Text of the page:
Re: new user help

*To*: mathgroup at smc.vnet.net*Subject*: [mg13368] Re: [mg13296] new user help*From*: BobHanlon at aol.com*Date*: Mon, 20 Jul 1998 02:50:21 -0400*Sender*: owner-wri-mathgroup at wolfram.com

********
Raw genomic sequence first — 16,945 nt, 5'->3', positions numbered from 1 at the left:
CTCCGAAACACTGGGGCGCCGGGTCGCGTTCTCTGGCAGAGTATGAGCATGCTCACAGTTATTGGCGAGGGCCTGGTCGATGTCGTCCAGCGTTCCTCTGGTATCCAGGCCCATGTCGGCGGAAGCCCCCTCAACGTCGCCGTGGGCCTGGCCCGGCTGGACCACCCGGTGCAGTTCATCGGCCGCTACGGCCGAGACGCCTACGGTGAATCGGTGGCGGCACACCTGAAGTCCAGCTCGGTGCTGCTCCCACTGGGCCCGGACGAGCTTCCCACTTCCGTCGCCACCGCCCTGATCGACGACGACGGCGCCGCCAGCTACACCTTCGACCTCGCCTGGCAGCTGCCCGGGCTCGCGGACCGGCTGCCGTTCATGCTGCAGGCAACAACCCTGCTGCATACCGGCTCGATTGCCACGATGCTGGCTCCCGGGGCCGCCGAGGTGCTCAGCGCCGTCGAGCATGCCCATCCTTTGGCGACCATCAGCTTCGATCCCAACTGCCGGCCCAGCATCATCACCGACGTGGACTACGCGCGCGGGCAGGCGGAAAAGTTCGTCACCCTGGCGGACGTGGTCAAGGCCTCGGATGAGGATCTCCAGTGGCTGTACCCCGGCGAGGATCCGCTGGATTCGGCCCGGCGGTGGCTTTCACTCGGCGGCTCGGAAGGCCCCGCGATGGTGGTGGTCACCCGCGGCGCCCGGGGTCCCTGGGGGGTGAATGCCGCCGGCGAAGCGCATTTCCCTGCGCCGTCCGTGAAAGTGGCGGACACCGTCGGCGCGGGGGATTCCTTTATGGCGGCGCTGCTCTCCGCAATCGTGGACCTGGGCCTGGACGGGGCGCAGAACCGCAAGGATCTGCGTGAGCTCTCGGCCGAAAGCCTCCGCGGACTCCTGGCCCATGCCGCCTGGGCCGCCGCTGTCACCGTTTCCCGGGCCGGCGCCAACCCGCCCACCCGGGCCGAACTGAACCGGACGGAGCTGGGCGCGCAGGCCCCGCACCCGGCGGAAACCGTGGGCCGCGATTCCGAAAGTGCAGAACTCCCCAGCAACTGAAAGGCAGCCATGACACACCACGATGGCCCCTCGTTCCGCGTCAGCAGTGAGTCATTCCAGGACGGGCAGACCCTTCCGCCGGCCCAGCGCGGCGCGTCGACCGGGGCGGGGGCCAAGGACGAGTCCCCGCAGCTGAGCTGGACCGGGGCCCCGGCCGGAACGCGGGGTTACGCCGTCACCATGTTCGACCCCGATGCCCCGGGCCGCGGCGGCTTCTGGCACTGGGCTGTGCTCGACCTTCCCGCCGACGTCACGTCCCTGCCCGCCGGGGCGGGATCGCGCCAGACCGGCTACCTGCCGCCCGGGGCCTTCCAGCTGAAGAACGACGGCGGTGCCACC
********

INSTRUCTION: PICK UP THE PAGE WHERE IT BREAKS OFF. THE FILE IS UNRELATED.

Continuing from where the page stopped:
John, eqn = -4*a*x + 6*a*y - 4*a == a*x^2 + a*y^2; Since the equation is not of the form lhs == 0 and the coefficients of x^2 and y^2 are not unity, it will be manipulated into the preferred form first. eqn[[1]] -4*a - 4*a*x + 6*a*y eqn[[2]] a*x^2 + a*y^2 temp = eqn[[1]]-eqn[[2]]; temp == 0 -4*a - 4*a*x - a*x^2 + 6*a*y - a*y^2 == 0 Coefficient[temp, x^2] -a temp = (temp/% // Simplify); temp == 0 4 + 4*x + x^2 - 6*y + y^2 == 0 h = -Coefficient[temp, x]/2 -2 k = -Coefficient[temp, y]/2 3 stdEqn = (x - h)^2 + (y - k)^2 == r^2 // ExpandAll 13 + 4*x + x^2 - 6*y + y^2 == r^2 temp == 0 4 + 4*x + x^2 - 6*y + y^2 == 0 Comparing term-by-term, then r^2 = 9; or Solve[{temp == 0, stdEqn}, r, {x, y}] {{r -> -3}, {r -> 3}} (x - h)^2 + (y - k)^2 == r^2 /. %[[1]] (2 + x)^2 + (-3 + y)^2 == 9 % // ExpandAll // Simplify 4 + 4*x + x^2 - 6*y + y^2 == 0 Combining all of these steps into a function: stdEllipse[eqn_, x_Symbol:x, y_Symbol:y] := Module[{stdEqn, h, k, r, temp}, temp = eqn[[1]] - eqn[[2]]; temp = temp/Coefficient[temp, x^2]; h = -Coefficient[temp, x]/2; k = -Coefficient[temp, y]/2; stdEqn = (x - h)^2 + (y - k)^2 == r^2; stdEqn /. Solve[{temp == 0, stdEqn}, r, {x, y}][[1]]]; stdEllipse[a x^2+a y^2==-4a x+6a y-4a] (2 + x)^2 + (-3 + y)^2 == 9 stdEllipse[z^2+t^2+10z-8t+16==0, z, t] (-4 + t)^2 + (5 + z)^2 == 25 stdEllipse[x^2+y^2-x-y+2==0] (-(1/2) + x)^2 + (-(1/2) + y)^2 == -(3/2) Clear[a, b, c]; stdEllipse[x^2 + y^2 + a*x + b*y + c == 0] (a/2 + x)^2 + (b/2 + y)^2 == 1/4*(a^2 + b^2 - 4*c) Bob Hanlon In a message dated 7/17/98 10:43:09 AM, john at dlugosz.com wrote: >I'm lost. I just don't know how to get started... > >The excersize I've chosen for myself is to start with > > x^2+y^2+4x-6y+4==0 > >and manipulate it into the form (x-h)^2+(y-k)^2==r^2 > >So... how do I "manipulate" the equasion? The functions like Expand, >Factor, etc. don't help much. I my calculator (an HP48) I can point to >specific subexpressions and apply operations to them, like factor, >distribute, changing forms, etc. > >How do I collect the x's together in parens, the y's in parens, and >complete the squares? Doing it on paper defeats the point! I want to >learn how to "do math" using this tool. That's more than just asking >"OK, what's X?". It means manipulating things and arranging them, >getting to know how the symbols all fit together.